He flew night close air support and interdiction. Part of his job was throwing flares, and doing the maintenance on and loading of the guns.

Following Vietnam, he went to Florida and a temporary duty assignment in Maryland before being discharged from the Air Force in October 1968.

A couple months after his discharge, he joined the Air Force Reserve and got a job as an Air Reserve technician. He says being in the Reserve was “basically like being in the Air Force, but Civil Service.” He was stationed at Indiana’s Grissom Air Force Base where he worked on the A-37 Dragonfly light attack aircraft.

He eventually went on active duty with the Reserve in Texas in 1972 and then re-enlisted in the Air Force. Assignments in the following years included places like Guam, Iceland, New Mexico, Thailand and Arizona.

Allen Niehaus of Huntingburg holds his Air Medal and Air Force Commendation Medal from when he served in the U.S. Air Force.

Allen then attended Explosive Ordinance Disposal school, which he says “was pretty tough.”

There, he learned about explosives, bombs and missiles; and how to recognize them, dispose of them and make them safe.

He then found himself on assignments — mostly cleaning up bombing ranges — in Idaho and Portugal. There was a brief stint in Germany for nuclear weapons certification and then an EOD assignment in Georgia.

He recalls a time in Portugal when he helped dispose of thousands of pounds of dynamite.

“How the Air Force had 30,000 some odd pounds of dynamite, I don’t know, but they did,” Allen says. “It took quite a while. You burn it.”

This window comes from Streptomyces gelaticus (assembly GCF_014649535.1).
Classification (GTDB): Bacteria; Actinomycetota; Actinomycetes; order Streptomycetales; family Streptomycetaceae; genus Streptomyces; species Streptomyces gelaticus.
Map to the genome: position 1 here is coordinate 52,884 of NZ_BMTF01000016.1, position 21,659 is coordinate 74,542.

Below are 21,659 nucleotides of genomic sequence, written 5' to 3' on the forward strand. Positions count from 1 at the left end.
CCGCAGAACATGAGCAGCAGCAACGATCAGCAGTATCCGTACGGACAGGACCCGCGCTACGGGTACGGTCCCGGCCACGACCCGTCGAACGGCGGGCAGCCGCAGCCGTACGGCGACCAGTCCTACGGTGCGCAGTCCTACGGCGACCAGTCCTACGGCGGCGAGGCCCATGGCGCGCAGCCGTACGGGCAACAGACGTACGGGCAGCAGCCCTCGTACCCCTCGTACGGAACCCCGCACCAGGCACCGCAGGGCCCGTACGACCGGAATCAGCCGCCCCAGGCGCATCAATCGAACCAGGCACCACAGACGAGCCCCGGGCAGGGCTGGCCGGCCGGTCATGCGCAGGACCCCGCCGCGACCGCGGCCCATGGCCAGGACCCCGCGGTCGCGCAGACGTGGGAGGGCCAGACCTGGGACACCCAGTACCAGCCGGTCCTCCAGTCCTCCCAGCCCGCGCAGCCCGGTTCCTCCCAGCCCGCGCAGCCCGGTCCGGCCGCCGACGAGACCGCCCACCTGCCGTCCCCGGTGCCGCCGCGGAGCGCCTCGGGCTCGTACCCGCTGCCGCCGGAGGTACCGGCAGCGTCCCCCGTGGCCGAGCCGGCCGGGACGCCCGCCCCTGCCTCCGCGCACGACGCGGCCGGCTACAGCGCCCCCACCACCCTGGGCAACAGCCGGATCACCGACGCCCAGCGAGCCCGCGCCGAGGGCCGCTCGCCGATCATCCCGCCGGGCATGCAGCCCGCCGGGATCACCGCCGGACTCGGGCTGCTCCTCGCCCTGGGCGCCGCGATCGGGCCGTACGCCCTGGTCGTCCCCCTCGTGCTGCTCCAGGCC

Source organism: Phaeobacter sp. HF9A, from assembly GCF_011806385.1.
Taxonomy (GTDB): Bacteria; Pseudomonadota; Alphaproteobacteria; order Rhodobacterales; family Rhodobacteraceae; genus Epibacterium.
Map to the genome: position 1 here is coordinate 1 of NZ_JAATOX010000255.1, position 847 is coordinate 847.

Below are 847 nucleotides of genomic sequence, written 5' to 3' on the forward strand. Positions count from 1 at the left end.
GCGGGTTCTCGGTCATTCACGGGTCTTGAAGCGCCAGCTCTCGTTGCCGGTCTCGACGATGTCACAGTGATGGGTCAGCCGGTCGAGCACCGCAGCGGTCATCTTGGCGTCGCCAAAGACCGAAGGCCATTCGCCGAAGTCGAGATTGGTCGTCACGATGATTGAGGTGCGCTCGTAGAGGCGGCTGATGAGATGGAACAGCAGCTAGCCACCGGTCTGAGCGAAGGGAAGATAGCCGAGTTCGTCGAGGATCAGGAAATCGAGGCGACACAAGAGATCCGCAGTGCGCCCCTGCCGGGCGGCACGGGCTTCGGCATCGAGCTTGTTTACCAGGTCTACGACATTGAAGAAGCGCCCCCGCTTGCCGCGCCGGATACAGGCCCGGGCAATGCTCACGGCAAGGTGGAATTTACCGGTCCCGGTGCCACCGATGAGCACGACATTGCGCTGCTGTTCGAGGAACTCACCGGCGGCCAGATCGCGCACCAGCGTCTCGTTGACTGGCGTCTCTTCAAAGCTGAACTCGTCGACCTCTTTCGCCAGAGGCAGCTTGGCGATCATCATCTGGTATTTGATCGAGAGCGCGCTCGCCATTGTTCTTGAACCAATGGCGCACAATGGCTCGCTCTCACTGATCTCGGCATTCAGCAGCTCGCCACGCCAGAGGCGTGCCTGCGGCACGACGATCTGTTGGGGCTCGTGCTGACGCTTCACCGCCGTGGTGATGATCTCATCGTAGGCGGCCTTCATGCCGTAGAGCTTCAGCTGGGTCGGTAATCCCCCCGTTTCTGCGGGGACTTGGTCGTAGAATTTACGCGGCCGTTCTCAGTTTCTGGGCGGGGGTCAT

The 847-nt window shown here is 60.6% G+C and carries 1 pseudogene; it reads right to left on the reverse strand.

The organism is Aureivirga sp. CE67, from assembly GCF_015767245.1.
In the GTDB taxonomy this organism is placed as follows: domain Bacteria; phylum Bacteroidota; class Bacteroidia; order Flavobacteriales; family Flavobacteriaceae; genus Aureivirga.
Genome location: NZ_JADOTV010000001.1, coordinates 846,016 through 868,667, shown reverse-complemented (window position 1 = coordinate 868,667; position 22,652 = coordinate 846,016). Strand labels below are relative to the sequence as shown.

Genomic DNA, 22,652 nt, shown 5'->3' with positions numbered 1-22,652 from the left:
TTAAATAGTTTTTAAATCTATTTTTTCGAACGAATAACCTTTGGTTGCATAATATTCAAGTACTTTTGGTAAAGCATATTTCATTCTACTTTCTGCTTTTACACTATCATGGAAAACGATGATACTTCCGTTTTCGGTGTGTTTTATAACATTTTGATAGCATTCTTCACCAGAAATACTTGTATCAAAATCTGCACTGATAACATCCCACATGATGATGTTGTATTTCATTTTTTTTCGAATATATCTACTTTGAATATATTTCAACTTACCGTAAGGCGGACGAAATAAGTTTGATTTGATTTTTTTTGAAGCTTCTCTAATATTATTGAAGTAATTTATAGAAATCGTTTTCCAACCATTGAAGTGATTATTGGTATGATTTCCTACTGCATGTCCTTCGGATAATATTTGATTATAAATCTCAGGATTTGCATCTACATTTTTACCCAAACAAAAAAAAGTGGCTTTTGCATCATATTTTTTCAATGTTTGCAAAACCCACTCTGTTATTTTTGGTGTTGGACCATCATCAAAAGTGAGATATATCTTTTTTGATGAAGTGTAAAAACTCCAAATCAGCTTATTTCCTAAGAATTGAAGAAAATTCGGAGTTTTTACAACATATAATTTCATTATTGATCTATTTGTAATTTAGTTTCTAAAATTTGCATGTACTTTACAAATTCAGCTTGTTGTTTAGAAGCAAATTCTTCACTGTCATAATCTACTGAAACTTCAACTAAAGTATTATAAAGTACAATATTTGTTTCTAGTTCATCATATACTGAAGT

He says Air Force protocol was to burn about 50 pounds at a time.

“But we’d still be there, probably,” Allen says, jokingly. “We done quite a bit more.”

Allen retired from the Air Force in November 1985. During his service, he earned an Air Medal, The Air Force Commendation Medal and The Distinguished Flying Cross.

There’s one key thing he learned from his time in the Service: “I learned that I didn’t know as much as I thought I did,” he says.

He had married Susan (Kerr) in 1972 and the couple had a daughter, Rose (Niehaus) Morris. They divorced while Allen was still in the Air Force and stationed in New Mexico.

When Allen retired from the Air Force, he moved back to Huntingburg, where Rose eventually came to attend school.

Post-Air Force, Allen worked construction jobs, helped friends build houses and helped out on the family farm. He also worked for a while as a night security guard at Kimball International.

He’s an active member of Huntingburg Veterans of Foreign Wars Post 2366 and American Legion Post 343 in Holland, where he served as commander in the late 1980s or early 1990s.

In his free time, he enjoys reading (he’s read all of the Harry Potter books), completing sudoku puzzles and logic problems, and gardening. He’s also started writing some of his life’s stories.

He takes frequent trips to Pennsylvania to visit Rose, her husband Jeffery Morris (who is retired from the Air Naitonal Guard) and his three grandkids, Caleb, Abram and Macie.

It is The Herald's goal to preserve the stories of Dubois County’s military veterans. If you are a veteran who would like to tell us your story or know a veteran whose story you'd like to share, please contact the newsroom at or 812-482-2626.